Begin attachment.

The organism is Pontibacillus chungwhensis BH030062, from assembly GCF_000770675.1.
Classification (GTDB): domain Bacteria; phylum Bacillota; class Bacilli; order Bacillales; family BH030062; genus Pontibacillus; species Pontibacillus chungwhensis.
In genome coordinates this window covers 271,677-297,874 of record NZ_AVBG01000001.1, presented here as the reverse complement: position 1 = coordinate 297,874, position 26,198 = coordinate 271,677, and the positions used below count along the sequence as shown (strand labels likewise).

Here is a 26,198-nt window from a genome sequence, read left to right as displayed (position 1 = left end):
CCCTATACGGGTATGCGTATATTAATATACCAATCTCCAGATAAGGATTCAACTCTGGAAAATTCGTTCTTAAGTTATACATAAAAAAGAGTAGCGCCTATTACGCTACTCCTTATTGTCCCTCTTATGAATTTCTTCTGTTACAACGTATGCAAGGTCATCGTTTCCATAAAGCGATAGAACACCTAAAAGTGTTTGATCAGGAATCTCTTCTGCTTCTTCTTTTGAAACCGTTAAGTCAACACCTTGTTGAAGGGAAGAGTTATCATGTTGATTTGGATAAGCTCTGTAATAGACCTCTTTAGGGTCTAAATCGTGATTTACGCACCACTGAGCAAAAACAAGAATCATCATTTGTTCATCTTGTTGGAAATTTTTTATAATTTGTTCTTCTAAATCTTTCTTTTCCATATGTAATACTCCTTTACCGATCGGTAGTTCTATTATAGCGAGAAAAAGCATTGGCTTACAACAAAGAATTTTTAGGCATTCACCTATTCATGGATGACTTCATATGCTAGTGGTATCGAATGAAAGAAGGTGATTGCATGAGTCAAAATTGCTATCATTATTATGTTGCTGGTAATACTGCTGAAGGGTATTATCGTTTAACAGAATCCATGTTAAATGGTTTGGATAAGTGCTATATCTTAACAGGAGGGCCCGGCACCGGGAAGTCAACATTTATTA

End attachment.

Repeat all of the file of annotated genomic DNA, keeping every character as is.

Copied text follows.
The organism is Pontibacillus chungwhensis BH030062, from assembly GCF_000770675.1.
Classification (GTDB): domain Bacteria; phylum Bacillota; class Bacilli; order Bacillales; family BH030062; genus Pontibacillus; species Pontibacillus chungwhensis.
In genome coordinates this window covers 271,677-297,874 of record NZ_AVBG01000001.1, presented here as the reverse complement: position 1 = coordinate 297,874, position 26,198 = coordinate 271,677, and the positions used below count along the sequence as shown (strand labels likewise).

Here is a 26,198-nt window from a genome sequence, read left to right as displayed (position 1 = left end):
CCCTATACGGGTATGCGTATATTAATATACCAATCTCCAGATAAGGATTCAACTCTGGAAAATTCGTTCTTAAGTTATACATAAAAAAGAGTAGCGCCTATTACGCTACTCCTTATTGTCCCTCTTATGAATTTCTTCTGTTACAACGTATGCAAGGTCATCGTTTCCATAAAGCGATAGAACACCTAAAAGTGTTTGATCAGGAATCTCTTCTGCTTCTTCTTTTGAAACCGTTAAGTCAACACCTTGTTGAAGGGAAGAGTTATCATGTTGATTTGGATAAGCTCTGTAATAGACCTCTTTAGGGTCTAAATCGTGATTTACGCACCACTGAGCAAAAACAAGAATCATCATTTGTTCATCTTGTTGGAAATTTTTTATAATTTGTTCTTCTAAATCTTTCTTTTCCATATGTAATACTCCTTTACCGATCGGTAGTTCTATTATAGCGAGAAAAAGCATTGGCTTACAACAAAGAATTTTTAGGCATTCACCTATTCATGGATGACTTCATATGCTAGTGGTATCGAATGAAAGAAGGTGATTGCATGAGTCAAAATTGCTATCATTATTATGTTGCTGGTAATACTGCTGAAGGGTATTATCGTTTAACAGAATCCATGTTAAATGGTTTGGATAAGTGCTATATCTTAACAGGAGGGCCCGGCACCGGGAAGTCAACATTTATTA